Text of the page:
Tirzepatide significantly reduced HbA1C and body weight in people with type 2 diabetes.
The results of a one-year study on tirzepatide has reported significant reductions on HbA1C and body weight, that could help self-management of the condition for people living with type 2 diabetes.
A team of researchers in Basingstoke found that a15mg dose of the treatment could reduce HbA1c levels by 2.37% and body weight by 12.9 kg in comparison with treatment of insulin degludec.
Tirzepatide is a once-weekly dual glucose-dependent insulinotropic polypeptide (GIP) and GLP-1 receptor agonist that integrates the actions of both incretins into a single molecule, representing a new class of medicines being studied for the treatment of type 2 diabetes.
Mike Mason, President at Lilly Diabetes, who carried out the tests, said: “Tirzepatide delivered impressive HbA1C and body weight reductions in both studies and continued to achieve consistent efficacy and safety results in people living with type 2 diabetes, regardless of how long they have had the condition. Significantly lowering HbA1C levels and weight are high priorities throughout the type 2 diabetes treatment journey, and the results we have seen from three SURPASS studies to date fuel our belief in tirzepatide’s ability to meet those needs.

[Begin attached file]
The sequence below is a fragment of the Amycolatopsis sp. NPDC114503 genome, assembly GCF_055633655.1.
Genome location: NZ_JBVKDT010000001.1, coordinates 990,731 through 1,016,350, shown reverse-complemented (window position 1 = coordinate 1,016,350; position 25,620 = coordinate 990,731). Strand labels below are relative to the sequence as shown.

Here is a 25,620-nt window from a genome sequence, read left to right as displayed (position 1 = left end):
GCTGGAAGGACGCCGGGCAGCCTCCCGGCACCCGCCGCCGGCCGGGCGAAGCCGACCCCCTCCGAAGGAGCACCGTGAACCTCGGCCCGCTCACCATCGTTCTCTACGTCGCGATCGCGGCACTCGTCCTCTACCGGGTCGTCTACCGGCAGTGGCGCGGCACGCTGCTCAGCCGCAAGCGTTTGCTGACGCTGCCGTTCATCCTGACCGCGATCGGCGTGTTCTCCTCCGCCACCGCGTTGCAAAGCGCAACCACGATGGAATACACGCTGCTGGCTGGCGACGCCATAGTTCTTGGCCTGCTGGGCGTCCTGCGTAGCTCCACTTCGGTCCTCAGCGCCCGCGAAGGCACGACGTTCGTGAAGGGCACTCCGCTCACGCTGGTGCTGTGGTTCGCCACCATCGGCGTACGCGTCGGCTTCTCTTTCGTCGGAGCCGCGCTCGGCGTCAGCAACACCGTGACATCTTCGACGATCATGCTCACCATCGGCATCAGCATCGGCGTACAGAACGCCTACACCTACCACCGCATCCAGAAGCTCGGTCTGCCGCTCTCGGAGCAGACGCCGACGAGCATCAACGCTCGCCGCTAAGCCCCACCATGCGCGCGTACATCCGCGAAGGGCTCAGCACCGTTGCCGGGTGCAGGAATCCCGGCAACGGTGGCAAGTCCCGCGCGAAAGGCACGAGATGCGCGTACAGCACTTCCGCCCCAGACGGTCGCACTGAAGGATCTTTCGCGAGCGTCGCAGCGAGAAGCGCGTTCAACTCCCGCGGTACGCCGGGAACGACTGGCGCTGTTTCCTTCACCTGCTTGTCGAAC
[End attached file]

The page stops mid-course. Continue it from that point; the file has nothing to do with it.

“Tirzepatide delivered impressive HbA1C and body weight reductions in both studies and continued to achieve consistent efficacy and safety results in people living with type 2 diabetes, regardless of how long they have had the condition.”
In recent years there has been an evolution in treatments for people living with type 2 diabetes
Bethany Kelly, Diabetes Specialist Nurse at Solent NHS Trust and DRWF Editorial Advisory Board member, said: “GLP1-RA therapies have been around for a good 10 years or more, and it has been great to have seen the evolution of these treatments for people living with type 2 diabetes. We have moved from a twice daily injection to now a once-a-week injection, and they are often used as a second line therapy.
“These therapies have been proven to be really beneficial in helping people to lose weight as well as helping to stabilise blood sugars. They also offer heart protection at the same time. These therapies are very commonly used by diabetes teams as a treatment for type 2 diabetes.
“This is the first GLP1 and GIP combined therapy that we will have available for use. I am sure we all welcome this new and novel version, as diabetes is never a ‘one size fits all’ approach. It is helpful to have newer therapies in our “toolbox” to ensure that we can fit the right treatment to each individual person.”